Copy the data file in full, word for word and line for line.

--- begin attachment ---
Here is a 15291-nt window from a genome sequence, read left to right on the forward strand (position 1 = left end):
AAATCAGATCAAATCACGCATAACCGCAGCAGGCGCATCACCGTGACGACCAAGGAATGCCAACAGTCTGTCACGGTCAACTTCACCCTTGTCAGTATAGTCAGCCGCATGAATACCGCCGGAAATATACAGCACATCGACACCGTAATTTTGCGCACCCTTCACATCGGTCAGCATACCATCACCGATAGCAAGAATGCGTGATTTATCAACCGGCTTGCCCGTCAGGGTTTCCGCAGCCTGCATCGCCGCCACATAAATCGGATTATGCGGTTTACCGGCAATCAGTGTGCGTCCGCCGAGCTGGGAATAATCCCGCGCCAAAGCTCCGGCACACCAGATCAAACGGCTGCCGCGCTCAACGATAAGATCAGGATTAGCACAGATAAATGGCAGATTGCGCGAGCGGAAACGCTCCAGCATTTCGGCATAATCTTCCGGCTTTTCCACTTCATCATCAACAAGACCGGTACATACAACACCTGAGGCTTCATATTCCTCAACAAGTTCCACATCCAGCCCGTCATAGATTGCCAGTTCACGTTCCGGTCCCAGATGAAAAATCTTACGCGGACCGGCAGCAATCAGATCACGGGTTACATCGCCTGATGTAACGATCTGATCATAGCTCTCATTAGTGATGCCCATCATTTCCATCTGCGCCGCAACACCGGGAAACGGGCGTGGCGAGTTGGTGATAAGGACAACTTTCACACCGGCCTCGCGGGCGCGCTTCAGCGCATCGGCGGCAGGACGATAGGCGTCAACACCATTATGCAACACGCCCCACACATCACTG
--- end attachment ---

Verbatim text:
Here is a 15291-nt window from a genome sequence, read left to right on the forward strand (position 1 = left end):
AAATCAGATCAAATCACGCATAACCGCAGCAGGCGCATCACCGTGACGACCAAGGAATGCCAACAGTCTGTCACGGTCAACTTCACCCTTGTCAGTATAGTCAGCCGCATGAATACCGCCGGAAATATACAGCACATCGACACCGTAATTTTGCGCACCCTTCACATCGGTCAGCATACCATCACCGATAGCAAGAATGCGTGATTTATCAACCGGCTTGCCCGTCAGGGTTTCCGCAGCCTGCATCGCCGCCACATAAATCGGATTATGCGGTTTACCGGCAATCAGTGTGCGTCCGCCGAGCTGGGAATAATCCCGCGCCAAAGCTCCGGCACACCAGATCAAACGGCTGCCGCGCTCAACGATAAGATCAGGATTAGCACAGATAAATGGCAGATTGCGCGAGCGGAAACGCTCCAGCATTTCGGCATAATCTTCCGGCTTTTCCACTTCATCATCAACAAGACCGGTACATACAACACCTGAGGCTTCATATTCCTCAACAAGTTCCACATCCAGCCCGTCATAGATTGCCAGTTCACGTTCCGGTCCCAGATGAAAAATCTTACGCGGACCGGCAGCAATCAGATCACGGGTTACATCGCCTGATGTAACGATCTGATCATAGCTCTCATTAGTGATGCCCATCATTTCCATCTGCGCCGCAACACCGGGAAACGGGCGTGGCGAGTTGGTGATAAGGACAACTTTCACACCGGCCTCGCGGGCGCGCTTCAGCGCATCGGCGGCAGGACGATAGGCGTCAACACCATTATGCAACACGCCCCACACATCACTG